As I wrote in my last post, I have written other management books, but nothing quite prepared me to the range of reaction to my new book, The No Asshole Rule: Building a Civilized Workplace and Surviving One That Isn't. My personal blog www.bobsutton.net contains many of the stories I've heard and lessons that I've learned about how workplace assholes and their management (and talks about other aspects of management, too). But I thought it would be fun and instructive to introduce Huffington Post readers to my new book with 13 of the most fascinating and funny things that happened since it was published a few months back. Check out my last post for the first six and here are the remaining seven:
7. My favorite complaint letter. I have had fewer complaints about the mild obscenity in the book's title than I expected, although some media outlets are especially squemish about printing the word "asshole." Many use "A-hole" or "A**hole." The most squeamish has been The New York Times, which listed it as The No ******* Rule on their bestseller list and in advertisements. But the best complaint I got about the title was in a letter to The San Francisco Chronicle in late February. It think it is eloquent. I repeat it in full below:
Editor -- You may call him a respected Stanford professor ("Crusade against the jerk at work,'' Feb. 24), but I call Robert Sutton a fallen educator, who has descended into the vulgarity and coarseness of our times.
The red-faced Chronicle is too embarrassed to repeat his book's unexpurgated title. The subject matter may be valid, but the odor of crudity and grossness has now seeped like sewage into our bastions of learning. Such low language from a Ph.D. is typical of the foul-mouthed, tasteless vulgarity that has corrupted television, radio, newspapers and other media with offensiveness and obscene billingsgate we used to hear from the mouths of naughty boys.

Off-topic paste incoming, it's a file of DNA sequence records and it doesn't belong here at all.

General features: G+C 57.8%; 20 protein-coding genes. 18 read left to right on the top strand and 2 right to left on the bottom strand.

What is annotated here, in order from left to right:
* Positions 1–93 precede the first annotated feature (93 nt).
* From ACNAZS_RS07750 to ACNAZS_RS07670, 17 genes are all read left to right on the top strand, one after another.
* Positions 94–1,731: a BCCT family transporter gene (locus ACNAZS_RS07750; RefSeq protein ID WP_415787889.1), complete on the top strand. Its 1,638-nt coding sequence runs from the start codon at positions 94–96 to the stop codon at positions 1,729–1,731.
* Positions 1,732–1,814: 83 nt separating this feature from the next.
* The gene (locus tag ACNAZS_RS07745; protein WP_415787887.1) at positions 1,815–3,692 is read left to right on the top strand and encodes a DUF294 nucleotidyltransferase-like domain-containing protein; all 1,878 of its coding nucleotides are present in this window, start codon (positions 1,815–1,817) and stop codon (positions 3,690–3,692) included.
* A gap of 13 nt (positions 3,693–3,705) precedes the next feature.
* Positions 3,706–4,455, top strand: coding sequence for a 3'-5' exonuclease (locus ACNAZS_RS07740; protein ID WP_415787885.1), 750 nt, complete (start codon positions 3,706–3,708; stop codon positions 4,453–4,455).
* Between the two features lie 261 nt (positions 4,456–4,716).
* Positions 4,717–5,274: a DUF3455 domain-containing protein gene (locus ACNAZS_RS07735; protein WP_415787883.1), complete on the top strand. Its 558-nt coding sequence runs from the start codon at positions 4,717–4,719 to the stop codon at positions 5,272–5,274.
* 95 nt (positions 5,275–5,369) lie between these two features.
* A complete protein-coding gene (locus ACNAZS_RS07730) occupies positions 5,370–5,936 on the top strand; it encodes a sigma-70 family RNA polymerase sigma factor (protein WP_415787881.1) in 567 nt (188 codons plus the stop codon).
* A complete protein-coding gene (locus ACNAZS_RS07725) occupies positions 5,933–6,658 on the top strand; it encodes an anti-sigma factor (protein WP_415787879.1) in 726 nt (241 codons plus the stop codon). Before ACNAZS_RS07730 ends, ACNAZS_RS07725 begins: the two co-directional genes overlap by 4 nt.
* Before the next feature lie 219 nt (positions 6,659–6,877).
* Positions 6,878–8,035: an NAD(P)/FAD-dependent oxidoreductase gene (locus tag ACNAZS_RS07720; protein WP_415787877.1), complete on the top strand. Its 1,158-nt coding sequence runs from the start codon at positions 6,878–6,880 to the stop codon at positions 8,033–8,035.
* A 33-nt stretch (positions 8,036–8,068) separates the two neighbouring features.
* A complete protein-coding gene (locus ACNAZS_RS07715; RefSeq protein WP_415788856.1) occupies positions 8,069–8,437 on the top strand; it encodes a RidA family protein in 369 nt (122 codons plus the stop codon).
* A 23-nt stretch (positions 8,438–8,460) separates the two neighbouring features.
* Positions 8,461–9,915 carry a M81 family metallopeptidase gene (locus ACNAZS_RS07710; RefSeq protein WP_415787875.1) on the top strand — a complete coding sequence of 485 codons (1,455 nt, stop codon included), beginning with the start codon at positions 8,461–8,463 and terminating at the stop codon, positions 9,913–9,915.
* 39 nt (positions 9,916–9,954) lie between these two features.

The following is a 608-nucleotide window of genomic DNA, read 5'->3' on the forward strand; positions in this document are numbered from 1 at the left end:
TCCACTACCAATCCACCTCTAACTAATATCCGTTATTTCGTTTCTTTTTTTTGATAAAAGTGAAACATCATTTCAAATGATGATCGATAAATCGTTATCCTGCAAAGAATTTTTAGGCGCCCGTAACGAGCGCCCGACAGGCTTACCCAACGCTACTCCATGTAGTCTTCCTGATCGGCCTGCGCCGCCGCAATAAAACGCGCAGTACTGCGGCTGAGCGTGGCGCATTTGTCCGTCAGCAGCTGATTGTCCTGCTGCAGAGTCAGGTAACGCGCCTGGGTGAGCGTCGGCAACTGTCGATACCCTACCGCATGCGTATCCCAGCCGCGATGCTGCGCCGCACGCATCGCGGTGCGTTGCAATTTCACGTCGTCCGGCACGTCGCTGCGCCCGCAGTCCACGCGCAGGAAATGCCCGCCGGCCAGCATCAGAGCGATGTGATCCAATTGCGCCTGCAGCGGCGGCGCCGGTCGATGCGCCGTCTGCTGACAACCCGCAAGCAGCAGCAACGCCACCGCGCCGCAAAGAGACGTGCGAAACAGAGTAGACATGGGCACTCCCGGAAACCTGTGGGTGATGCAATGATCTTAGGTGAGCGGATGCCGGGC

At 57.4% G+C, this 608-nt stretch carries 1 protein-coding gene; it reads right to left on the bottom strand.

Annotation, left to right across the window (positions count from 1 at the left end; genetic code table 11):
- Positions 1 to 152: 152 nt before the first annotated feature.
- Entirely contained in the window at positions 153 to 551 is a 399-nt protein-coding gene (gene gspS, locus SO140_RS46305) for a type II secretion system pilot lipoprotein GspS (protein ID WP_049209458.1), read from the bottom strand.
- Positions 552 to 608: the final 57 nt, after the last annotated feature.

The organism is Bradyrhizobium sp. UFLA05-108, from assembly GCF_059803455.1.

Sure, Sutton will sell a laxative of books with his sleazy title, but why slander that vital organ of our body? This will come to no good end.
8. Two nations, divided by a common language.Whenever I am interviewed for radio or TV, I always have to have a little conversation about whether I can say the word "asshole" or not -- in the U.S., it is generally forbidden except on satellite or internet radio stations, but many other countries (like Canada, Australia, and France) seem to have fewer restrictions. These conversations are generally pretty funny, but the best happened what I was interviewed by a BBC (British Broadcasting Corporation) "presenter" (English for "announcer"). She told me that her producer had agreed to let me use the word "asshole" to describe the title of my book on the air without censoring so long as it wasn't used "gratuitously." Then I asked her about using the word "arse" on the air, and she said she wasn't sure because she believed that many people in the audience would be more offended by "arse." The presenter added that she used the word "asshole" instead of "arse" at times because it is less offensive in her country. I laughed because, with members of the media in the U.S., I sometimes use the word "arse" instead of "asshole" because they find it less offensive.